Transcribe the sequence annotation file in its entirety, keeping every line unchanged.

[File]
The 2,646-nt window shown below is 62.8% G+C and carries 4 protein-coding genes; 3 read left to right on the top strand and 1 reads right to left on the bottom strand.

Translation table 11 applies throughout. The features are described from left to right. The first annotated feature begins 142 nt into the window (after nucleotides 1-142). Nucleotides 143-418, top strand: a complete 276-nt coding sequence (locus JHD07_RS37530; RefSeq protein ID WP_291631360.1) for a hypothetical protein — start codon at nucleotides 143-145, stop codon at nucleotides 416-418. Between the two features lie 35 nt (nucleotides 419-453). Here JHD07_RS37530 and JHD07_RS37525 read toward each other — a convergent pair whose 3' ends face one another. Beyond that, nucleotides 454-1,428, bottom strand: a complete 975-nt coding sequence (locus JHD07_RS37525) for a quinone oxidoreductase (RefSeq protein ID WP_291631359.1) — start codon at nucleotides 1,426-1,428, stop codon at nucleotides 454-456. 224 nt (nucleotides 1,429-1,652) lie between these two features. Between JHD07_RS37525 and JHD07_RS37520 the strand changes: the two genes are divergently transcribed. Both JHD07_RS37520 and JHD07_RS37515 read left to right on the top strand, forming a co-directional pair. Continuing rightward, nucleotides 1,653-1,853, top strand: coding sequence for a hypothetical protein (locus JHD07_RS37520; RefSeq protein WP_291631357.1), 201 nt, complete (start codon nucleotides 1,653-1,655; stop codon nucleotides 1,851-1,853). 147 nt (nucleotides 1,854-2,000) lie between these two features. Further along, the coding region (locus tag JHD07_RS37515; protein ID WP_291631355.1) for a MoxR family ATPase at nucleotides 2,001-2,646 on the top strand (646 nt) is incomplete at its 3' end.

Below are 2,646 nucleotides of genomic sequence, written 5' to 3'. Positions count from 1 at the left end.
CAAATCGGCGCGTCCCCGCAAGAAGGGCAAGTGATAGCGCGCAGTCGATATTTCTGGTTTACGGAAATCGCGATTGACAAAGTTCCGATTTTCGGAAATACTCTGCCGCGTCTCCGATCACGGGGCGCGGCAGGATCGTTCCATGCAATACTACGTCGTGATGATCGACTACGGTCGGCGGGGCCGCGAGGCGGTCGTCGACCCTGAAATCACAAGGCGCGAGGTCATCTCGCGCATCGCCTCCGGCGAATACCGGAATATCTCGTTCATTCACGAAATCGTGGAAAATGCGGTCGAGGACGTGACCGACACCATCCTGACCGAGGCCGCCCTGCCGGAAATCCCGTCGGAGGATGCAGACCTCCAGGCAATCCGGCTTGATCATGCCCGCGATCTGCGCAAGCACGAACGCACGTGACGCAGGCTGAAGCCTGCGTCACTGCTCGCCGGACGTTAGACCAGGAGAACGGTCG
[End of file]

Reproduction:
The 2,646-nt window shown below is 62.8% G+C and carries 4 protein-coding genes; 3 read left to right on the top strand and 1 reads right to left on the bottom strand.

Translation table 11 applies throughout. The features are described from left to right. The first annotated feature begins 142 nt into the window (after nucleotides 1-142). Nucleotides 143-418, top strand: a complete 276-nt coding sequence (locus JHD07_RS37530; RefSeq protein ID WP_291631360.1) for a hypothetical protein — start codon at nucleotides 143-145, stop codon at nucleotides 416-418. Between the two features lie 35 nt (nucleotides 419-453). Here JHD07_RS37530 and JHD07_RS37525 read toward each other — a convergent pair whose 3' ends face one another. Beyond that, nucleotides 454-1,428, bottom strand: a complete 975-nt coding sequence (locus JHD07_RS37525) for a quinone oxidoreductase (RefSeq protein ID WP_291631359.1) — start codon at nucleotides 1,426-1,428, stop codon at nucleotides 454-456. 224 nt (nucleotides 1,429-1,652) lie between these two features. Between JHD07_RS37525 and JHD07_RS37520 the strand changes: the two genes are divergently transcribed. Both JHD07_RS37520 and JHD07_RS37515 read left to right on the top strand, forming a co-directional pair. Continuing rightward, nucleotides 1,653-1,853, top strand: coding sequence for a hypothetical protein (locus JHD07_RS37520; RefSeq protein WP_291631357.1), 201 nt, complete (start codon nucleotides 1,653-1,655; stop codon nucleotides 1,851-1,853). 147 nt (nucleotides 1,854-2,000) lie between these two features. Further along, the coding region (locus tag JHD07_RS37515; protein ID WP_291631355.1) for a MoxR family ATPase at nucleotides 2,001-2,646 on the top strand (646 nt) is incomplete at its 3' end.

Below are 2,646 nucleotides of genomic sequence, written 5' to 3'. Positions count from 1 at the left end.
CAAATCGGCGCGTCCCCGCAAGAAGGGCAAGTGATAGCGCGCAGTCGATATTTCTGGTTTACGGAAATCGCGATTGACAAAGTTCCGATTTTCGGAAATACTCTGCCGCGTCTCCGATCACGGGGCGCGGCAGGATCGTTCCATGCAATACTACGTCGTGATGATCGACTACGGTCGGCGGGGCCGCGAGGCGGTCGTCGACCCTGAAATCACAAGGCGCGAGGTCATCTCGCGCATCGCCTCCGGCGAATACCGGAATATCTCGTTCATTCACGAAATCGTGGAAAATGCGGTCGAGGACGTGACCGACACCATCCTGACCGAGGCCGCCCTGCCGGAAATCCCGTCGGAGGATGCAGACCTCCAGGCAATCCGGCTTGATCATGCCCGCGATCTGCGCAAGCACGAACGCACGTGACGCAGGCTGAAGCCTGCGTCACTGCTCGCCGGACGTTAGACCAGGAGAACGGTCG